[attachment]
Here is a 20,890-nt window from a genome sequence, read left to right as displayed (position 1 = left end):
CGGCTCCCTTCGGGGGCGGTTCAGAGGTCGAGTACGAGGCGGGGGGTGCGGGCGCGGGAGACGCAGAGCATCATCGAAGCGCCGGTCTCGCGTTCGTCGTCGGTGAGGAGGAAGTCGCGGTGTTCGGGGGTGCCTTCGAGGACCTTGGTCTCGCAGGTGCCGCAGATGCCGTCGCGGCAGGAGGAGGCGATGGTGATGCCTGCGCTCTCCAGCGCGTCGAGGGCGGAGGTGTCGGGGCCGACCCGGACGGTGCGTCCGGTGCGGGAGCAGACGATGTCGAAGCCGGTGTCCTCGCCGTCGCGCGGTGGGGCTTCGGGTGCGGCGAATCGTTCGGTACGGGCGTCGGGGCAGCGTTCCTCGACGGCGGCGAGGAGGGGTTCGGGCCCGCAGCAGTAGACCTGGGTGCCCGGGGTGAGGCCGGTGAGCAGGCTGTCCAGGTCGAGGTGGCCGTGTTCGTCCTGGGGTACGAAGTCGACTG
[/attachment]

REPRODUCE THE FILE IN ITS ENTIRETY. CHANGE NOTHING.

Here is a 20,890-nt window from a genome sequence, read left to right as displayed (position 1 = left end):
CGGCTCCCTTCGGGGGCGGTTCAGAGGTCGAGTACGAGGCGGGGGGTGCGGGCGCGGGAGACGCAGAGCATCATCGAAGCGCCGGTCTCGCGTTCGTCGTCGGTGAGGAGGAAGTCGCGGTGTTCGGGGGTGCCTTCGAGGACCTTGGTCTCGCAGGTGCCGCAGATGCCGTCGCGGCAGGAGGAGGCGATGGTGATGCCTGCGCTCTCCAGCGCGTCGAGGGCGGAGGTGTCGGGGCCGACCCGGACGGTGCGTCCGGTGCGGGAGCAGACGATGTCGAAGCCGGTGTCCTCGCCGTCGCGCGGTGGGGCTTCGGGTGCGGCGAATCGTTCGGTACGGGCGTCGGGGCAGCGTTCCTCGACGGCGGCGAGGAGGGGTTCGGGCCCGCAGCAGTAGACCTGGGTGCCCGGGGTGAGGCCGGTGAGCAGGCTGTCCAGGTCGAGGTGGCCGTGTTCGTCCTGGGGTACGAAGTCGACTG